Monday, July 07, 2008

Bishop Clemente Isnard: “Priests should be able to marry''

Bishop Clemente Isnard launches a book in which he defends ideas such as the end of celibacy and the ordination of women

By Rodrigo Cardoso (translation from the Portuguese by Phoebe)
Istoé Independente
July 3, 2008

In the introduction of Reflexões de um bispo sobre as instituições eclesiásticas atuais (“Reflections of a bishop on the ecclesiastical institutions today”), Dom Clemente Isnard says that all apostolic Roman Catholics should bring their modest collaboration for the good of the Church. Without fear and without hesitation. This is what he does in the recently launched work, despite opposition. The bishop emeritus of Nova Friburgo (RJ) says that he has been under pressure from the Brazilian National Bishops’ Conference (CNBB) not to publish the book and had one contract with a (Catholic) publisher cancelled, but decided to move forward. A representative of the generation of bishops who led the CNBB in the 70s and 80s, Dom Clemente has been historically associated with the progressive wing of the church, which advocates the reading of the Gospel in the light of social issues and was neutralized by the Vatican beginning with the pontificate of John Paul II. Without fear and enjoying the freedom of retirement, the religious leader defends his bold positions in an interview with Istoé.

Istoé – Do you think the celibacy of priests should be mandatory?

Dom Clemente - Priestly celibacy is not part of the essence of the Catholic priesthood. In the Eastern Catholic Church, also united to Rome, many priests are married. Priests should be able to unite in marriage.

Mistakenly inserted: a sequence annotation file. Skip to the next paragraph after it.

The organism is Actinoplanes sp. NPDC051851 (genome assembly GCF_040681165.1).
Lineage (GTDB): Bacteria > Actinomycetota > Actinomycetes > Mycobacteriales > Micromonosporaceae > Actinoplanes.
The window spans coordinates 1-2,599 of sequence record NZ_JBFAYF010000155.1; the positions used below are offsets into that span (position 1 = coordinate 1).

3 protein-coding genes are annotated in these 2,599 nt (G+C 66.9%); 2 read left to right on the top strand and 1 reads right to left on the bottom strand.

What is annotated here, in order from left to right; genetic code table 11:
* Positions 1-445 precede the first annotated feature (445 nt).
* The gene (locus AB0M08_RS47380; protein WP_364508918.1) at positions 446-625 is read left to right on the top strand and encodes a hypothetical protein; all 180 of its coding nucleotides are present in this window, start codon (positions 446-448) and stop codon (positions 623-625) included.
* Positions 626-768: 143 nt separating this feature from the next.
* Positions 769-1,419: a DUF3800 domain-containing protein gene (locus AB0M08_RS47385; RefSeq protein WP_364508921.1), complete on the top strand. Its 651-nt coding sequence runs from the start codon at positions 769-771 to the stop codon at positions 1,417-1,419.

Istoé – How long have you been advocating this idea?

Dom Clemente - During my episcopate, two priests asked for dispensation from celibacy. I facilitated this as much as possible, but with deep regret, because the priests were very good. One of them, because he had received dispensation and married, did not celebrate Mass but he did perform other priestly functions. I allowed him to do baptisms and marriages, but could not allow the celebration of the Mass and hearing confessions. My successor (Dom Alano Maria Penna) cut all of this out.

Istoé - In your case, how do you see celibacy?

Dom Clemente - I am a monk and celibacy is essential for the monk. I have never had any doubts about my celibacy.

Istoé – Why do you think that it is a good idea for the Church for women to have the right to celebrate Mass?

Dom Clemente - There are many canonical rulings in the Church that exclude women from certain duties. [Women] [p]residing in base communities celebrating the Mass, for example, would be one solution for the lack of clergy.

Istoé – How do you evaluate the current Brazilian episcopate?

Dom Clemente - The required number of bishops brought a certain decline, exacerbated by the criteria of the conservative Roman Curia, which makes the appointments. For the Vatican, directing a docile episcopate -- one which follows all the guidelines – is more comfortable.

Istoé - Benedict XVI seeks to strengthen doctrine, not allowing changes, even if it means losing believers. What is the impact of that stand?

Dom Clemente - The evil is not "reinforcing the doctrine." The evil is letting onself become paralyzed.

Istoé – You received pressure not to publish the book. How did that happen?

Dom Clemente - I received a letter from the bishops of Eastern Region I (of the CNBB), signed by all, asking that I not publish the book. I understand that the Apostolic Nuncio prohibited the Provincial of Paulists from publishing the book through the Paulist publishing house. They then broke the contract they had made earlier.

Istoé - Why only now -- emeritus and 91 years old -- have you decided to bring together all these controversial views?

Dom Clemente – Because I have only now developed what is necessary to propose such controversial views. Dom Hélder Câmara, for example, wrote that he converted at 56 years of age.

Phoebe's footnote: I truly love these old guys -- the late Abbé Pierre, Cardinal Carlos M. Martini, Bishop Geoffrey Robinson, and now Dom Clemente! It's a shame that we don't get similar insight and compassion from the younger generation in the hierarchy.

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